Frequently Asked Questions

Q. Is the Tridentine Mass another name for the Latin Mass?

A. Not exactly. The Tridentine Mass is so called because it resulted from the Council of Trent, a town in northern Italy, whose name in Latin is Tridentum. The Council lasted, on and off, from 1545 to 1563. In its 22nd session (September 1562) the doctrine of the Mass was defined, as were things to be observed or avoided in its celebration. By a decree of the Council, the actual codification of the Mass was left to the Pope, then Pius IV. His successor, Pius V, supervised the work. The 'Tridentine Missal' of 1570 was the result. This Roman Missal was just that, the Mass as celebrated at Rome and many other places, and had been so celebrated for centuries. Indeed, the Canon of the Mass had remained unchanged since Pope St. Gregory the Great (540-604). The Missal was a response to the Protestant Reformation - it answered the question - "What is a legitimate Catholic Mass?" - a question not relevant before the Reformation. There were other rites in the Latin church besides the rite as celebrated at Rome. Milan, Italy, and Toledo, Spain, for instance had their own way of celebrating the Mass. The Dominicans had their rite of Mass, too. When Pius V issued the Missal, he respected any rite of Mass that had been extant for at least 200 years, permitting them to be celebrated instead of the Roman Missal. In 1970, Pope Paul VI replaced the Roman Missal and forbade the celebration of the "Old Mass" except in very limited circumstances such as elderly priests who did not want to learn the "New Mass" (Novus Ordo Missae) at a late stage in life. Nowadays, when we talk about the 'Latin Mass', we mean Mass in any approved form celebrated in Latin. The Latin Liturgy Association promotes the celebration of the Mass in both the Ordinary Form and the Extraordinary Form of the Latin rite, and with the traditional music associated with the Roman Liturgy.

Q. Since the Second Vatican Council (1962-65) the use of the vernacular has become very widespread in the liturgy of the Catholic Church. Given this, why should it be important to retain a place for Latin in the liturgy of today?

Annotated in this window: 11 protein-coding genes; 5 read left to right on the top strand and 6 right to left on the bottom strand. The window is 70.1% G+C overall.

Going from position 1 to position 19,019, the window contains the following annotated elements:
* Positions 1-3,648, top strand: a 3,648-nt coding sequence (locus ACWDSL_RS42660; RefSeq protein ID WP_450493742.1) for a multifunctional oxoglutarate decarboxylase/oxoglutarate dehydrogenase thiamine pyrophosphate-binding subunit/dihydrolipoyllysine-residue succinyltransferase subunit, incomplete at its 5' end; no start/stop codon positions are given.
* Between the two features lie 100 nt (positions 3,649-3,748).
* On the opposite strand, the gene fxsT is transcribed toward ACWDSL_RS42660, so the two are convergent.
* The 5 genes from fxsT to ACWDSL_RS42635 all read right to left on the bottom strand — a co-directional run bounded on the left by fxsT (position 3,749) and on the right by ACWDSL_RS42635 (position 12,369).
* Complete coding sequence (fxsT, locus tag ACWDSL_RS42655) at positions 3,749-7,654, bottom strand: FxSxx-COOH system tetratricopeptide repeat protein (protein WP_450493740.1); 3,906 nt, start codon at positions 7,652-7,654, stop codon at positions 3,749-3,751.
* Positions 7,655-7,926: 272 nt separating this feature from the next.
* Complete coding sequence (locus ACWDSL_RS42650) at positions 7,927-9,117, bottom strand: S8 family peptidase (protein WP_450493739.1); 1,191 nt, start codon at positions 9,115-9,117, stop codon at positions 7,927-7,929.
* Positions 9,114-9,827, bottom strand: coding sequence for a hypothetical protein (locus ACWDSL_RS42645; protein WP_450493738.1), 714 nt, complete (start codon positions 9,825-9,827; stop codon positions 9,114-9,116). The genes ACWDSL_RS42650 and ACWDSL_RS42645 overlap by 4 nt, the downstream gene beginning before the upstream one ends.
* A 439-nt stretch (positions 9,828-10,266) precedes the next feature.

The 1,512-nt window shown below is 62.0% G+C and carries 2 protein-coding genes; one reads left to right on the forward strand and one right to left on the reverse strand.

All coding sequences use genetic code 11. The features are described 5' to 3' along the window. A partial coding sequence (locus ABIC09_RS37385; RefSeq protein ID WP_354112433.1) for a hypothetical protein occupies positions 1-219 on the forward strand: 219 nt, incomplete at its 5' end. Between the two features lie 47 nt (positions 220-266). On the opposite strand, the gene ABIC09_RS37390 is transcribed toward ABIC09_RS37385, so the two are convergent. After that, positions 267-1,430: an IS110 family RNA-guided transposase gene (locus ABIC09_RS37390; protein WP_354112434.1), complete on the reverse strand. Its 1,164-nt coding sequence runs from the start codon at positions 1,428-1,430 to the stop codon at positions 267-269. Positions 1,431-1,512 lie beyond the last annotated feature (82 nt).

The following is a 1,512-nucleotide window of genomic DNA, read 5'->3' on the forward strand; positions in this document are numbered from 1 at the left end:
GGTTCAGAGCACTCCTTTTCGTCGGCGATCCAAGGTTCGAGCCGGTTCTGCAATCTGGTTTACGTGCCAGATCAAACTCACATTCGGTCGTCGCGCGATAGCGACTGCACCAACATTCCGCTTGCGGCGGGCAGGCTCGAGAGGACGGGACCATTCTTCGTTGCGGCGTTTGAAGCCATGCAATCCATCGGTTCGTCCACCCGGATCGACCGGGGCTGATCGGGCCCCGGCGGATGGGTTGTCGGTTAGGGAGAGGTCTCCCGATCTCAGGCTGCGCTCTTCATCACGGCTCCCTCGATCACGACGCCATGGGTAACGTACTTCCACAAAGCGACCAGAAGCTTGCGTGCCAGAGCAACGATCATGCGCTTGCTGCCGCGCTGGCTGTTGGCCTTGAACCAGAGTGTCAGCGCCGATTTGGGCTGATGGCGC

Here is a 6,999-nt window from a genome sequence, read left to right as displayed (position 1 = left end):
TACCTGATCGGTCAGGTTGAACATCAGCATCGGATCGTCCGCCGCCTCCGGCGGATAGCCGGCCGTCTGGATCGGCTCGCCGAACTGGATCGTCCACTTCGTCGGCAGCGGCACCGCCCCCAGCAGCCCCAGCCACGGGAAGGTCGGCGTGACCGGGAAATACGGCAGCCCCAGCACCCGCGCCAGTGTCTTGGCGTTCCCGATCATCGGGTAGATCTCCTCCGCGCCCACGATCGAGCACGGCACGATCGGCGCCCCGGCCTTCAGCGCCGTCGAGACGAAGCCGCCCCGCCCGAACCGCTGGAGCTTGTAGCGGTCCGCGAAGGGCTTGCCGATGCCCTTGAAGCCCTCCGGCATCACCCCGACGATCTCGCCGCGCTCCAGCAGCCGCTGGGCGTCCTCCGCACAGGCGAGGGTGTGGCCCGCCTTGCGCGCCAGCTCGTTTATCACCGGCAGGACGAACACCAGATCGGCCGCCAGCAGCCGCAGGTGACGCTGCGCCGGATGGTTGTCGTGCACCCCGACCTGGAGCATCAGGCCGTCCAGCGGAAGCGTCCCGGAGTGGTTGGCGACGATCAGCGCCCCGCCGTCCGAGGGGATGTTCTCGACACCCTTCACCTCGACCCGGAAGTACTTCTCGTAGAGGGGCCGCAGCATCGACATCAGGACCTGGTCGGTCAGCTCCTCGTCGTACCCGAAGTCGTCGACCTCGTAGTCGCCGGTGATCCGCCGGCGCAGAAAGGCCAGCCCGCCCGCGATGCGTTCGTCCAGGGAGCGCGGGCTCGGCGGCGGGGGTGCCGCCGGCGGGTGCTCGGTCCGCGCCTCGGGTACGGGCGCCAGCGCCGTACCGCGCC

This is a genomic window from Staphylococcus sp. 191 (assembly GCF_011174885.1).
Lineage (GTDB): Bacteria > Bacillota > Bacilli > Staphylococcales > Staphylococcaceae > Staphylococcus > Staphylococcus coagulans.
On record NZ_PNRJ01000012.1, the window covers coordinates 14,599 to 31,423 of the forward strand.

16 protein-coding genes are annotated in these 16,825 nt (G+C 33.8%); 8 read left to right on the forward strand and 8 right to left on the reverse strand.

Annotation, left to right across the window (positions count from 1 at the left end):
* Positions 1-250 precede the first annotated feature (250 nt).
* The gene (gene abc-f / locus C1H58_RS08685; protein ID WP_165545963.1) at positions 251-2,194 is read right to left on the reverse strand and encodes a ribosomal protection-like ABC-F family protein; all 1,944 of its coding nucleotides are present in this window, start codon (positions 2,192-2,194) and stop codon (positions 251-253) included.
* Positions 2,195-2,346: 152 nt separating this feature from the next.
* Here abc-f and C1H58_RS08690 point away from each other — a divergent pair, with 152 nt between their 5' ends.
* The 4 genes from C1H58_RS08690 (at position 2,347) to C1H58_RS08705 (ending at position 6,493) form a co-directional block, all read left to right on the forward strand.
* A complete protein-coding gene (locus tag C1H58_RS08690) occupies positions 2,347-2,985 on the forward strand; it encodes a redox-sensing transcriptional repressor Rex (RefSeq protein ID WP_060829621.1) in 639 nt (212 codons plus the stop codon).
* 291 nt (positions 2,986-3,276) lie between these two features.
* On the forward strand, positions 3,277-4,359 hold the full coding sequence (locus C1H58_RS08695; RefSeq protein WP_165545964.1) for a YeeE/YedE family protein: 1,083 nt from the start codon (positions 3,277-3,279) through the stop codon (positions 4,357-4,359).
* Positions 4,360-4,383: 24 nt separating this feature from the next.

A. Latin had been the language in use throughout the Western Church almost since its foundation (in the very early days it was Greek). Latin has been used in the rites of the Western Church since at least the fourth century, if not earlier. There are many reasons why Latin should still play an important part in the liturgy of today's Church. Vatican II itself envisaged the continued use of Latin: "The use of Latin is to be preserved in the Latin rites." (Constitution on the Sacred Liturgy, 36) It is not surprising therefore that the Novus Ordo introduced by Pope Paul VI in 1970 was composed in Latin. Vernacular translations followed, rather than preceded, the Latin original. The use of the Church's traditional language of worship has the following important benefits:

  1. It is a sacral language, associated with the single, exalted purpose of the worship of God. The use of Latin in this way should not surprise us for a sacral language is a feature of all the major world religions: classical Arabic in Islam, Sanskrit in Hinduism and, of course, Hebrew in Judaism - the language in which Our Lord would have prayed.
  2. It is a static language that does not change over time. Meaning is stable, fixed, as are the truths of the faith. It is well-suited to their definition.
  3. Latin helps us overcome limitations of time and place, and helps us participate in the universal reality of the Catholic Church, linking us with the generations who have worshipped before us.
  4. The use of Latin in all countries and across the centuries is a powerful symbol of the Church's unity - the sessions of Vatican II were all conducted in Latin.
  5. The use of Latin enables also the use of the great liturgical music of the Church, particularly Gregorian chant and polyphony. Vatican II said: "The treasury of sacred music is to be preserved and fostered with great care." (Constitution on the Sacred Liturgy, 114) and "The Church acknowledges Gregorian chant as specially suited to the Roman liturgy: therefore, other things being equal, it should be given pride of place in liturgical services.(Constitution on the Sacred Liturgy, 116)

Q. How does the Traditional Latin Mass differ from the Mass of Paul VI?

A. There are many differences between the Mass of Paul VI (Ordinary Form) and the Traditional Latin Mass (Extraordinary Form). Some of these are obvious and others more subtle. For a very brief explanation of some (10) of the more obvious differences likely to be observed by someone new to the Traditional Latin Mass, see the following link:
Introduction to the Traditional Latin Mass
{Source is the web site ExtraordinaryForm.org )

Q. How does the Latin Liturgy Association differ from other organizations that promote the Latin Mass, such as Una Voce, The Latin Mass Society, etc?

A. The Latin Liturgy Association is the only organization in the United States which seeks to foster greater use of Latin in both the Novus Ordo Missae (Vatican II) and the Traditional (Tridentine) Latin Mass. Our organization also believes that it is important for us to work from within the Church to help the Church maintain its Latin liturgical tradition and its patrimony of sacred music. We are proud to have 38 American bishops on our Board of Episcopal Advisors and are especially proud that Pope St. John Paul II saw fit to grant us his papal blessing on the work of our Association! We publish a quarterly Newsletter of current developments in the Latin Mass movement, and assist people throughout the USA in their efforts to have more Latin Masses celebrated in their dioceses.




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